Pretty, isn’t it?


Here’s the recipe I used. It’s enough for two quiche, with or without crust. If you do go with a pre-made pie crust, I recommend you use a deep dish one. Less chance for spillage.

10 eggs, beaten
1/3 cup of Almond milk
12 ounces of shredded cheddar cheese
2 red bell peppers, chopped
1 sweet onion, chopped
1 bag frozen spinach, heated and drained
1 pound bacon, cooked, degreased with paper towels, chopped

Start off by sautéing the peppers and onions. Microwave the spinach while you’re sautéing, then put it in a colander to drain (you can also use some paper towels to get out the excess water). I’ll also cook the bacon at the same time (in the oven).

Once all that is done, let it cool off for a few minutes. Tossing the hot veggies and bacon into the raw egg will start to cook it, and you don’t want that. Also, set the oven for 350f (176c) and put the rack in the middle.

Crack your eggs into a good-sized bowl and whisk until well-blended. Add the milk and blend. I then add some salt and pepper and the cheese, blending it all together. Once the veggies and bacon are cooled off, toss them in, as well, and blend it well with a whisk or spoon.

Grease or oil your baking dish with some olive oil, butter, or if you’re feeling frisky, bacon grease. I used a couple of glass pie pans, but you can use a casserole dish. If you have pie crusts, you obviously don’t need to do this.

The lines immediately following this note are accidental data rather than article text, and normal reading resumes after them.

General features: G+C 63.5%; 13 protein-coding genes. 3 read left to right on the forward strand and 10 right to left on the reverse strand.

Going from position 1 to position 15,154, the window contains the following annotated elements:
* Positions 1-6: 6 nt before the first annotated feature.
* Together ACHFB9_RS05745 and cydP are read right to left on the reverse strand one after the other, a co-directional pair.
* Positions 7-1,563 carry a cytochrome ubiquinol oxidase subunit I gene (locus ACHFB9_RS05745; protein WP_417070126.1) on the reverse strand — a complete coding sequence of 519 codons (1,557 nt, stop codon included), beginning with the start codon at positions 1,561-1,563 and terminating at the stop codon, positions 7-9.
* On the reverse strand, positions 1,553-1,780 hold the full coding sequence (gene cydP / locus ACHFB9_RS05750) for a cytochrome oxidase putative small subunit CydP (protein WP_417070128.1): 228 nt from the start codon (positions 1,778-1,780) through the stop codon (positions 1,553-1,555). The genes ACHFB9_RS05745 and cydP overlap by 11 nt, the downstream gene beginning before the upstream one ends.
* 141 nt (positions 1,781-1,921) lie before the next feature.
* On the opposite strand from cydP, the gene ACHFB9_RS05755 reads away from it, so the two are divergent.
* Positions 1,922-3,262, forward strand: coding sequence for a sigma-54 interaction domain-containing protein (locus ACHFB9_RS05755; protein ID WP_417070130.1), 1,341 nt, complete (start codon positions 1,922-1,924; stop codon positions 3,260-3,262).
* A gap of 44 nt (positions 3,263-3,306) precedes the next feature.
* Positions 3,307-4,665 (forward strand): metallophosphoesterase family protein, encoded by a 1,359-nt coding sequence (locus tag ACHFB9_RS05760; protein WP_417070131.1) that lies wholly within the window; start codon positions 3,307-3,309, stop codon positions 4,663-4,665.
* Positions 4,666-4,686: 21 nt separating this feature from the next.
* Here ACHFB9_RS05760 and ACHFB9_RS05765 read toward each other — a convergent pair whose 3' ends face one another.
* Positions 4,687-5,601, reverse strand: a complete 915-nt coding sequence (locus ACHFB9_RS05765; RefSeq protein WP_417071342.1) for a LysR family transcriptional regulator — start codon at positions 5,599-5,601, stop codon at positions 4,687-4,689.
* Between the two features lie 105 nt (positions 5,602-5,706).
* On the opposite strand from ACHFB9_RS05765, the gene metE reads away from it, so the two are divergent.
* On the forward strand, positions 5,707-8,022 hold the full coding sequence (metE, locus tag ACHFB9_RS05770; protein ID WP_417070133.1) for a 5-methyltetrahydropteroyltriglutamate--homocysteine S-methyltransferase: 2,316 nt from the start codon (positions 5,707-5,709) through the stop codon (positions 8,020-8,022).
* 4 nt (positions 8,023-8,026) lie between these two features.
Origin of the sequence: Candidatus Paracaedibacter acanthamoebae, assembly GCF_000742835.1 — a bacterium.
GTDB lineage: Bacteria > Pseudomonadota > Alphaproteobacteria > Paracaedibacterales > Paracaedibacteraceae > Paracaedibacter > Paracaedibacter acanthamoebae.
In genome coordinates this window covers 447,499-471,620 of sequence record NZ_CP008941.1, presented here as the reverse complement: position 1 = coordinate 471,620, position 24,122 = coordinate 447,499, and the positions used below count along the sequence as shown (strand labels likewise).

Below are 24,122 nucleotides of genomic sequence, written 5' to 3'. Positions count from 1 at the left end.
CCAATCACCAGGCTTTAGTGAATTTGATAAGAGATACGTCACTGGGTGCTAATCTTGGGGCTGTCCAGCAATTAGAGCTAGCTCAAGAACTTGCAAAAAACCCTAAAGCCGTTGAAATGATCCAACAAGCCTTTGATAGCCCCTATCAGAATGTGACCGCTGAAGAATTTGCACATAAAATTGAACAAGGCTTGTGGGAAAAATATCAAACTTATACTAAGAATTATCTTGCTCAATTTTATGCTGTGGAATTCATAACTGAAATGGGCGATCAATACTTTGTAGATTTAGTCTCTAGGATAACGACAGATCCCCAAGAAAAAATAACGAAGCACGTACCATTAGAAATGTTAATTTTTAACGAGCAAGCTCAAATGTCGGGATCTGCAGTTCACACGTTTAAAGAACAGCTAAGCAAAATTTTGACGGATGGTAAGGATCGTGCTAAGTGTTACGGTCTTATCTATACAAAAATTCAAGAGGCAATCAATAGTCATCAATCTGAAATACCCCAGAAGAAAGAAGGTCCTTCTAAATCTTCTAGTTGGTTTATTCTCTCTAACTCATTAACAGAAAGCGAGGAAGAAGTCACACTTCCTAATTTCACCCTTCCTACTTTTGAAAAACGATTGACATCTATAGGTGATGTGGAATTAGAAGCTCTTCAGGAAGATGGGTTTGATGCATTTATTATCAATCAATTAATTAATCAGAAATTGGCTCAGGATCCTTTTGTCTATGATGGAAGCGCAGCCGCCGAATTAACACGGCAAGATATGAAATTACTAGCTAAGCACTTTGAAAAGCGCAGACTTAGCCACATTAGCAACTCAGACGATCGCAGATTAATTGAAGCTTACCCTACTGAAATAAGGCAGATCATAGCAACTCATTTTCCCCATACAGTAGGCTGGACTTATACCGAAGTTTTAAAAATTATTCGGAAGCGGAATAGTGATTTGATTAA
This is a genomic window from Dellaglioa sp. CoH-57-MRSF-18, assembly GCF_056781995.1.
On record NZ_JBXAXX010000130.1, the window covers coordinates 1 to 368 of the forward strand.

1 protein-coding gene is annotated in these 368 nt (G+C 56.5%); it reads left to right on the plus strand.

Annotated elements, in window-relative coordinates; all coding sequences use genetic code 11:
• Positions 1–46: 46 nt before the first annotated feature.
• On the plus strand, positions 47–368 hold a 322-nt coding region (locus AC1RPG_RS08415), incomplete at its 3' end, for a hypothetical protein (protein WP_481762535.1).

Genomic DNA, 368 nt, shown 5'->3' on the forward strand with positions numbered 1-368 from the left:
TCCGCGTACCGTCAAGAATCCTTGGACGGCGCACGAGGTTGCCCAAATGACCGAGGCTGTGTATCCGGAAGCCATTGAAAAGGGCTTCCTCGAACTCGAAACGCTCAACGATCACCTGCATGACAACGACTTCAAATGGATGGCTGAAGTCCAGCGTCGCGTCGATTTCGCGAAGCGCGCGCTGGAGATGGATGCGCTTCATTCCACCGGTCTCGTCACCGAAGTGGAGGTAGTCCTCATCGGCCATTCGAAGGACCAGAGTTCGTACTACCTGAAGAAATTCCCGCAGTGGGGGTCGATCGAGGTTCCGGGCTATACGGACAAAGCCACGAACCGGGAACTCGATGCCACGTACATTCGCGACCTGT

Pour the mixture into the pans/casserole/pie crusts, then put in the oven and set the timer for about 45 minutes. When the alarm goes off you can check to see if they’re cooked in the center. You can do this with a toothpick or a knife. Just stick it in the center of each quiche and see if it comes out clean. If not, give it another ten minutes and check again. Once it comes out clean, remove from the oven and let cool for about ten minutes before digging in.

Like I mentioned above, you can do so much to personalize quiche. Try adding a tiny pinch of cinnamon or some fresh herbs. Switch out kale for the spinach, or use fresh greens instead of frozen. Use different veggies, like tomato or thinly sliced carrots or parsnips. You can omit the meat if you’d like, or switch it up by cooking some ground sausage, shredded cooked chicken, or maybe some cooked crab meat. The options are limitless so let your imagination run wild.

If you try the recipe, or a variation of it, let me know how it turns out.


August 26

Recipe – Lentil Stew

I try my best to eat healthy, and that includes eating vegan at least once a week. I’ll admit, it took some getting used to, but now I actually look forward to it.